Mobile phone users registered in the European Union will be able to use their devices while travelling or vacationing anywhere within the bloc without having to pay roaming charges starting Thursday.
The milestone was reached after a 10-year process to abolish roaming charges within the EU, based on the principle that EU residents shouldn’t be charged more for using their phones when crossing national borders inside the European single market.
“Eliminating roaming charges is one of the greatest and most tangible successes of the EU,” the leaders of EU institutions – the European Parliament, the European Commission and the Council of the EU – said in a statement on Wednesday.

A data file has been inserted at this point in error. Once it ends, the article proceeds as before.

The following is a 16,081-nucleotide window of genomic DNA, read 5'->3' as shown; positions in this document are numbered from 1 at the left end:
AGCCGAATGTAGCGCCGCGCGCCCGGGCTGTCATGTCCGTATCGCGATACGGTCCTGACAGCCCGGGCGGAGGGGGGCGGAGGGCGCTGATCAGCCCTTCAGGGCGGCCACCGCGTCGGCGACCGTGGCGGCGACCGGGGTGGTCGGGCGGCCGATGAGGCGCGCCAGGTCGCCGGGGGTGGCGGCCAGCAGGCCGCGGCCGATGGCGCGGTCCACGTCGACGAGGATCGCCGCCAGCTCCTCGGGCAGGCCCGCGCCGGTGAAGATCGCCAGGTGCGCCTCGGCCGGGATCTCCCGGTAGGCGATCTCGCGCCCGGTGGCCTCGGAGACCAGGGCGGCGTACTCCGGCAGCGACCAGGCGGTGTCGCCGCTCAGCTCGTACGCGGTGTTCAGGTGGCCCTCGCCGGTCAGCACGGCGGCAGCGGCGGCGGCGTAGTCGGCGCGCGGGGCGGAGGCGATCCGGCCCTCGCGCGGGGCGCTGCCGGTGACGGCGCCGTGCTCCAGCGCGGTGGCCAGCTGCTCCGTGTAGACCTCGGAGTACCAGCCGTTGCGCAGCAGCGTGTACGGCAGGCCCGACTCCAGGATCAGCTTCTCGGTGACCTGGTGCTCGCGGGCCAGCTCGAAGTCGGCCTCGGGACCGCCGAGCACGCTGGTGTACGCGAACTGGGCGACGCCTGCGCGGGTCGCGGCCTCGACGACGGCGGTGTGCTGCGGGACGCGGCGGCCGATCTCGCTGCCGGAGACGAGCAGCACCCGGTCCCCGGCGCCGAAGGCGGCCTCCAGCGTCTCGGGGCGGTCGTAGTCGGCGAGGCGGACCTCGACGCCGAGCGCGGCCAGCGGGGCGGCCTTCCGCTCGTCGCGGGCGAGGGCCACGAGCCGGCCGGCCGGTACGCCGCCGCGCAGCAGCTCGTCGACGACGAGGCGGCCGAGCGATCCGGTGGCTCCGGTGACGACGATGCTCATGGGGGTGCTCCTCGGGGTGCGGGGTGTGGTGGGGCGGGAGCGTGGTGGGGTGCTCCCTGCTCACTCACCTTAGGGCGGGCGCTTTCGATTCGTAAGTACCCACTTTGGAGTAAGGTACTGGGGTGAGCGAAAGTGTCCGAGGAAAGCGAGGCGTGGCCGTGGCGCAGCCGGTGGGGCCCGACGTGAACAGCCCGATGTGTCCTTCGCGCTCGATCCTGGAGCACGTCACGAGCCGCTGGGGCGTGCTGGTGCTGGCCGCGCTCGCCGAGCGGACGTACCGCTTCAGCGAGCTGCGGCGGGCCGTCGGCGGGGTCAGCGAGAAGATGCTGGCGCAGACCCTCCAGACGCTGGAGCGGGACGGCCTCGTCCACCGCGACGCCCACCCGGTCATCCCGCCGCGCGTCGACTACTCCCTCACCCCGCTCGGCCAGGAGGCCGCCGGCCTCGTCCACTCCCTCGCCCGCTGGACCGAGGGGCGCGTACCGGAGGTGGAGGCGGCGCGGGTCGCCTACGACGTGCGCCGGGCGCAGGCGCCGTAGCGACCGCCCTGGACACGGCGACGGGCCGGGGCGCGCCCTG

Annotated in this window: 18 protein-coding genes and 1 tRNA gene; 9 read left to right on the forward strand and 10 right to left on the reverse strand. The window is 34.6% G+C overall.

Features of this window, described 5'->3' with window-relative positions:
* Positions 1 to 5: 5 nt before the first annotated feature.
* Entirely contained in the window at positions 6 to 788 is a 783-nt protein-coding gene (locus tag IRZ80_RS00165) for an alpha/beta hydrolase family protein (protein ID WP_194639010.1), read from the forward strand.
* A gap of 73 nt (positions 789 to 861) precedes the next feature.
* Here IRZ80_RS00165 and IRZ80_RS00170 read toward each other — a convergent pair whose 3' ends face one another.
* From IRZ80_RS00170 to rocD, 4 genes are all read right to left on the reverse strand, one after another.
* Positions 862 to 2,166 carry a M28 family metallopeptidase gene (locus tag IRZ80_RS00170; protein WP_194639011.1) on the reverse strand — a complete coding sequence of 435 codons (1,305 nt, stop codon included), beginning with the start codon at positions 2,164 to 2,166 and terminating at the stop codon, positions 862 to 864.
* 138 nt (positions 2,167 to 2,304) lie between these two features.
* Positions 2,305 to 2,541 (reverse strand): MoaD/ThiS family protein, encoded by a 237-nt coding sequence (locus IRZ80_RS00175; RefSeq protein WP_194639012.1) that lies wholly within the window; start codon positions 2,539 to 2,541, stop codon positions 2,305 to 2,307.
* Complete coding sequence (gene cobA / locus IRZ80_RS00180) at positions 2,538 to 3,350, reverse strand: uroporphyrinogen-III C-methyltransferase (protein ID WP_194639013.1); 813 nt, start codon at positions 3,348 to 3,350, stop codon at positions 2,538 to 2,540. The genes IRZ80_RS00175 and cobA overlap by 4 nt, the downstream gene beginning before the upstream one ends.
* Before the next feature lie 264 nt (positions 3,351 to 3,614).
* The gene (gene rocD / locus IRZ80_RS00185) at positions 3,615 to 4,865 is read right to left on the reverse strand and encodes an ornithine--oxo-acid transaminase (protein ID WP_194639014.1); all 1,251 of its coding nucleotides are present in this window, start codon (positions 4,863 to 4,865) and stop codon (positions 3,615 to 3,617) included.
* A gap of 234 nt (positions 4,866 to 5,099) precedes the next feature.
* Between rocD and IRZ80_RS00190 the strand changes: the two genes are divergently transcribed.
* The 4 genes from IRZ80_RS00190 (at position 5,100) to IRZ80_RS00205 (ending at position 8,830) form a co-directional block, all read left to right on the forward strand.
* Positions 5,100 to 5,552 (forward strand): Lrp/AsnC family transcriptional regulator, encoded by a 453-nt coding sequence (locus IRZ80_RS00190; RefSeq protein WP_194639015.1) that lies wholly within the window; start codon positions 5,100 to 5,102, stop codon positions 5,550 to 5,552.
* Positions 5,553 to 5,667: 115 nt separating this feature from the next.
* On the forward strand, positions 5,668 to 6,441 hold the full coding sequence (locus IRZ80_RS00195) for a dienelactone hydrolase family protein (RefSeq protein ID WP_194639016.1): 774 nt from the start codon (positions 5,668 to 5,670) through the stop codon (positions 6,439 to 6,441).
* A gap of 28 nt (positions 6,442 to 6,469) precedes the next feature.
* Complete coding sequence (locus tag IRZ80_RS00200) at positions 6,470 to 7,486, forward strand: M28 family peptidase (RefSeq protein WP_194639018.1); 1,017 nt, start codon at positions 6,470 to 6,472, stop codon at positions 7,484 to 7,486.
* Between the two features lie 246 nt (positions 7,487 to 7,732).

The EU has been gradually capping roaming tariffs since 2007.
Until Thursday, telecommunication companies still charged a few extra euro cents per minute of phone call, per text message or per megabyte of mobile internet when customers used their phones in a country other than the one where they signed the service contract.
The move has been an integral part of developing the EU’s digital single market, which can foster a united digital society in Europe providing access to all citizens.
The agreement ending the surcharges will also be expanded to non-EU countries Iceland, Liechtenstein and Norway shortly after.